Much of your career has been as a teacher.
I wanted to teach so I could use the library. I wrote to all the schools I could. I started teaching at Princeton in 1962 and stayed for 39 years. It sounds ballsy, but there was a lot of dead wood [in the architecture program] and the president wanted changes made. Peter Eisenman, a Jersey boy, came for the same reason. Charles Gwaltmey came as a visiting critic. [They, along with Graves and Richard Meier, and John Hejduk comprised "The Whites," a group of Americans who were aligned with the modernist tenets of LeCorbusier].
But Eisenmann and I didn't like the glass boxes that were going up on Park and Madison avenues in New York City. We were against the inhumanity of the glass boxes. They all contained corporate offices and were ruining the sidewalks and shopping streets. I was looking for another language. Ultimately modernism gave us nothing we could experiment with. Richard Meier has continued to this day to do the same thing over and over. Peter Eisenmann, however, created his own language.
I was interested in painting, humanism and ideas that would bring the city back. A few big firms like SOM [Skidmore Owings and Merrill] were dominating the scene and I was determined to put an end to that.
- Michael Graves' iconic teakettle is among the household goods and architectural projects now exhibited at the Virginia Center for Architecture.
You have known and been associated with many leading architects of the late-20th century. Which of them stand out?
Philip Johnson always wanted to be clever, au current. He wanted to know what was going on. He loved "the kids" [Johnson's term for a generation of architects that included Meier, Robert A.M. Stern, Frank Gehry]. Philip wasn't a great architect, but he was a good cheerleader. [He also was the architect in 1968 of the Childsavers building, formerly the WRVA-WRVQ radio building in Church Hill, at 22nd and East Grace streets]. I.M. Pei never gave anybody anything [a building by the Pei firm is nearing completion on the VCU Medical Center at 12th and East Marshall streets].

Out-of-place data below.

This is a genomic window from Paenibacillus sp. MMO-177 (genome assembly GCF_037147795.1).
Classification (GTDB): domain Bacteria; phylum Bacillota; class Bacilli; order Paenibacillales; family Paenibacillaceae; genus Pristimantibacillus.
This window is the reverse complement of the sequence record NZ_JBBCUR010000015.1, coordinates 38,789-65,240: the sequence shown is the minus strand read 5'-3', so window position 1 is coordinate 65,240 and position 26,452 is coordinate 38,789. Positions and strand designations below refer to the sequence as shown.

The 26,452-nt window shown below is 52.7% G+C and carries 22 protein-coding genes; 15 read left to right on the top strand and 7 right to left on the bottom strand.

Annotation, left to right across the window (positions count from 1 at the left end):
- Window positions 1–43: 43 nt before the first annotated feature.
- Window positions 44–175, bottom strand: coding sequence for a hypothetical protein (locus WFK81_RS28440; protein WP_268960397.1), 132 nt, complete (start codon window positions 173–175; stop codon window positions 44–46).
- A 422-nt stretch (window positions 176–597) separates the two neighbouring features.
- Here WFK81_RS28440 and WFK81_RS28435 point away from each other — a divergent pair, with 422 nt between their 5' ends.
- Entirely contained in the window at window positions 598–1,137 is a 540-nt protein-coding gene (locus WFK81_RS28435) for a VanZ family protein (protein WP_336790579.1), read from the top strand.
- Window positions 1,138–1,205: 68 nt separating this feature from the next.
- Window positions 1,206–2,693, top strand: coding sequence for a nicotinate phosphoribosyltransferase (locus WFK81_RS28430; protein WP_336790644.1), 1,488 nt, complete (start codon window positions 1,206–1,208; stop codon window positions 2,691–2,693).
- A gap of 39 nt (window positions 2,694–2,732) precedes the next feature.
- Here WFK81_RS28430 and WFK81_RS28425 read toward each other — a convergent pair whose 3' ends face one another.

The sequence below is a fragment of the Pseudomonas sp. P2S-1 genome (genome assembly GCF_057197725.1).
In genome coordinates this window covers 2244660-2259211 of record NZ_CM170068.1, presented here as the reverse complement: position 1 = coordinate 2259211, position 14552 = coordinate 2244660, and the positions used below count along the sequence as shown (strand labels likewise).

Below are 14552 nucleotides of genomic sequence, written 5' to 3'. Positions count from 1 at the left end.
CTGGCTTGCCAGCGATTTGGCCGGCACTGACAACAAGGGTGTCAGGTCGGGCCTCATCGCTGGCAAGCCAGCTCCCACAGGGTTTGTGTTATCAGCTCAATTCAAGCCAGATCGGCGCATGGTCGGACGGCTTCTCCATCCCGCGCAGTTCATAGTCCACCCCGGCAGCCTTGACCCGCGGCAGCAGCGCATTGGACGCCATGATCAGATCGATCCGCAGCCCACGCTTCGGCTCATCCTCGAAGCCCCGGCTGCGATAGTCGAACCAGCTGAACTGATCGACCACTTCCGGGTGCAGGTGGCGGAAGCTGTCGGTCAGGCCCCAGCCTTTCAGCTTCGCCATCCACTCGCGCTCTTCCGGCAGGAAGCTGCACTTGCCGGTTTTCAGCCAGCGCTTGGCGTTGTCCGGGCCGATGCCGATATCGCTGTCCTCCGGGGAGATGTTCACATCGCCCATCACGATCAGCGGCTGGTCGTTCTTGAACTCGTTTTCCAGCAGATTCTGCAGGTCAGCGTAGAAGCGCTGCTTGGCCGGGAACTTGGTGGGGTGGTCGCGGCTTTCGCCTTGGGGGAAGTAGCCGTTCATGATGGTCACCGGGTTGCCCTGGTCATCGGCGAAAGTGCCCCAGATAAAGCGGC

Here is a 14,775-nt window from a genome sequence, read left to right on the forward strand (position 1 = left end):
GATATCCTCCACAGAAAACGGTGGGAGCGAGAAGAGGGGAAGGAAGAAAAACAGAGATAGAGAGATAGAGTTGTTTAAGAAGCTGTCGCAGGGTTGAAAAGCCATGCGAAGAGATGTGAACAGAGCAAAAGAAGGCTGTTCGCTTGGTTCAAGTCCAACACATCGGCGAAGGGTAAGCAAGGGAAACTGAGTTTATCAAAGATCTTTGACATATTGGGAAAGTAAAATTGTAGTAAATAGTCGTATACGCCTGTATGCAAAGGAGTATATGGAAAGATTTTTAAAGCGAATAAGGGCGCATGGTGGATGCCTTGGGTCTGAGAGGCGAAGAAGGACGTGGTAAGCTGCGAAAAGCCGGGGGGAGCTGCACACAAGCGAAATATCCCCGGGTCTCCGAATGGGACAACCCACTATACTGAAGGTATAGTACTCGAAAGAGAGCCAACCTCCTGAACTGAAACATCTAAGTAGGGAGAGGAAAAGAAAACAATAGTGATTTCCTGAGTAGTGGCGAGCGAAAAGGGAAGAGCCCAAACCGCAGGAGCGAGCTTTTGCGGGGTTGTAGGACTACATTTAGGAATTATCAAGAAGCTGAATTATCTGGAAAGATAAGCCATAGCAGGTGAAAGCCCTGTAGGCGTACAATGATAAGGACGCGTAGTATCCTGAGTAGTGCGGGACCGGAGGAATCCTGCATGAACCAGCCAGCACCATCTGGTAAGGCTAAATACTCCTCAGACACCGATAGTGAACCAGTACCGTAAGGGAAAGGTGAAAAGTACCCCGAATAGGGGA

If your design veered from doctrinaire modernism, it's clear that the common denominator of your output, both architecturally and in product design, is a pure, Greek classicism. How did that come about?
On Sundays in Rome I'd go to the flea markets and find Greek and Etruscan pottery, often chipped. I started a collection of pots and have some 30 or 40 of them. They led to a way of doing things. I also traveled to Magna Graecia [the Greek Mediterranean world] expressly to see all of the works by LeCorbusier. I couldn't help but see all the ancient temples.
What do you think about the current state of architecture in the United States, how students are taught and the role of leading architects?
Have you seen the new school of architecture at Cooper Union [in New York by Los Angles-based Morphosis]? It doesn't have windows. What are they teaching the students? I recently told Thom Mayne [its principal architect] in front of 200 people, "I don't think you do architecture anymore." He replied: "I think you're right. We have nothing to talk about."
After such a storied career, what would you like to tackle that you haven't?
The next project. S
Edwin Slipek is Style Weekly's architecture critic and a senior contributing editor.